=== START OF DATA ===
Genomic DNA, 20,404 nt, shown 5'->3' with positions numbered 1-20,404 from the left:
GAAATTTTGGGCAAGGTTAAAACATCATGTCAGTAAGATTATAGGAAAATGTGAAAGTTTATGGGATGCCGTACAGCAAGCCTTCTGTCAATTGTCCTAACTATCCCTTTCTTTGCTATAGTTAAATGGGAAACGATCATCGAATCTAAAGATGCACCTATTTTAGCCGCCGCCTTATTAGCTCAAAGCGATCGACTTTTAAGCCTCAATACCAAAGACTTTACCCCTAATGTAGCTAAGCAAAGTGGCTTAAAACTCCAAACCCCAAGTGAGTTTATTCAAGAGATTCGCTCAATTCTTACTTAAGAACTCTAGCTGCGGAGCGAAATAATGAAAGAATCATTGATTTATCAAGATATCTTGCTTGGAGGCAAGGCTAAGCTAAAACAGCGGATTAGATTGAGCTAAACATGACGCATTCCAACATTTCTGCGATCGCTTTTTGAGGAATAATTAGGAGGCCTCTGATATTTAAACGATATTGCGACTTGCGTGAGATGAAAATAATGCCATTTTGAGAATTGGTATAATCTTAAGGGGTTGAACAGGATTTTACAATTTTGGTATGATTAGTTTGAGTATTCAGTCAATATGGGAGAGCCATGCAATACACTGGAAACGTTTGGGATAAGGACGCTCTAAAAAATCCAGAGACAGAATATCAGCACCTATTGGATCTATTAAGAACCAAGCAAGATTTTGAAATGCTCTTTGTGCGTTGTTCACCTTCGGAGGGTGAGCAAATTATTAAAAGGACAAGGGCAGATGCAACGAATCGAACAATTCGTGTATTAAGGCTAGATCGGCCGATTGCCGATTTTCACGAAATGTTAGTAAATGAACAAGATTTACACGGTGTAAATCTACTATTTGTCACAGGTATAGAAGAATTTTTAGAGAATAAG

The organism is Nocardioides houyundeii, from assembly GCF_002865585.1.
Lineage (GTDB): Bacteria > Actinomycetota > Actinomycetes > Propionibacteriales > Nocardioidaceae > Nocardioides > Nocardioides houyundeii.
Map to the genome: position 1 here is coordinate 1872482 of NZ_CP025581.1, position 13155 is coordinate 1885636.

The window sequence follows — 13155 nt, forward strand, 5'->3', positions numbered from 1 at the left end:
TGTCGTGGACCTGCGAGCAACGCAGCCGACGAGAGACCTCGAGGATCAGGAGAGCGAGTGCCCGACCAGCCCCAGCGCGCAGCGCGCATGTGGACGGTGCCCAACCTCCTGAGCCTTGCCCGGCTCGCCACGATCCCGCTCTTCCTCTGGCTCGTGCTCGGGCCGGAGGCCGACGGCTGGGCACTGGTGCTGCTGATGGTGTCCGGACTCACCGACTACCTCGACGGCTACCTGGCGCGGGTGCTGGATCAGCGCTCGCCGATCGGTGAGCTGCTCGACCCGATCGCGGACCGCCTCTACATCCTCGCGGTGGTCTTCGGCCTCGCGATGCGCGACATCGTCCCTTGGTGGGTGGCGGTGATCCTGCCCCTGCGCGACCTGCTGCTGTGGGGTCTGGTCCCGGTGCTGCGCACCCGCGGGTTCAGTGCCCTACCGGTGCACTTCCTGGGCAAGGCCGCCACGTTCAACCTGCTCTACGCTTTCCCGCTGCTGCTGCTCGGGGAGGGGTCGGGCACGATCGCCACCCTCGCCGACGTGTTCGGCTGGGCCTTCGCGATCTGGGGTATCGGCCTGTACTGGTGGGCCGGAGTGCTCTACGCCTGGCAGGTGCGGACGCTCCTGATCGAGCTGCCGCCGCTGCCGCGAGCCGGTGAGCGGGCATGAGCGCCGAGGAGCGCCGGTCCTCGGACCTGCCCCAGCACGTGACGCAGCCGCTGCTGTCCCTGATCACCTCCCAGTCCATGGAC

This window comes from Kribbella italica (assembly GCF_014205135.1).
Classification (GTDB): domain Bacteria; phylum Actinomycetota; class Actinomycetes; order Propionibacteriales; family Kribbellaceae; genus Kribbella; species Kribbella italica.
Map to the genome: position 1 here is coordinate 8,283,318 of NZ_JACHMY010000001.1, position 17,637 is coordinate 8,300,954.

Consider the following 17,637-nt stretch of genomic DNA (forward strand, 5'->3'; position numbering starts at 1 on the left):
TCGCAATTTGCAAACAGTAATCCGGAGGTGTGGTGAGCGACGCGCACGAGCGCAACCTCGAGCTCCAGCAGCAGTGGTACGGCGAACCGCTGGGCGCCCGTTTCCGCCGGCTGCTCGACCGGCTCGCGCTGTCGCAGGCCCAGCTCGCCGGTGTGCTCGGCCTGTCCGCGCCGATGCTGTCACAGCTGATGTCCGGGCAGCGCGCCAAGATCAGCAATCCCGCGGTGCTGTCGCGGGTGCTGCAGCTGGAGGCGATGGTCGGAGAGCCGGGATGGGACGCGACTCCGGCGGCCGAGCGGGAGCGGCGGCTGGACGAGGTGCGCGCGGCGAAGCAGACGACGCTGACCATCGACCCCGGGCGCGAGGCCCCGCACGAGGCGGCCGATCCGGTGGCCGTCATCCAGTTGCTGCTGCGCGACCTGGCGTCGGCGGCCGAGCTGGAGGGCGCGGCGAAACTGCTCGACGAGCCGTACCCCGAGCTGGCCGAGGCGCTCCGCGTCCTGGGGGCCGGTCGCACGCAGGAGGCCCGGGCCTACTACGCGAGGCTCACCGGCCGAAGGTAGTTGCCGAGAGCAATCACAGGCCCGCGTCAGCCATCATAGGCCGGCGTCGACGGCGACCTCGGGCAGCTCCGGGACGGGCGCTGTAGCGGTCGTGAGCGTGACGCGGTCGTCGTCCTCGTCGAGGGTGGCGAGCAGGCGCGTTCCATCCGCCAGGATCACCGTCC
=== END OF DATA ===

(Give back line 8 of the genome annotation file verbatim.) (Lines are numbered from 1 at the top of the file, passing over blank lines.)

This window comes from Kribbella italica (assembly GCF_014205135.1).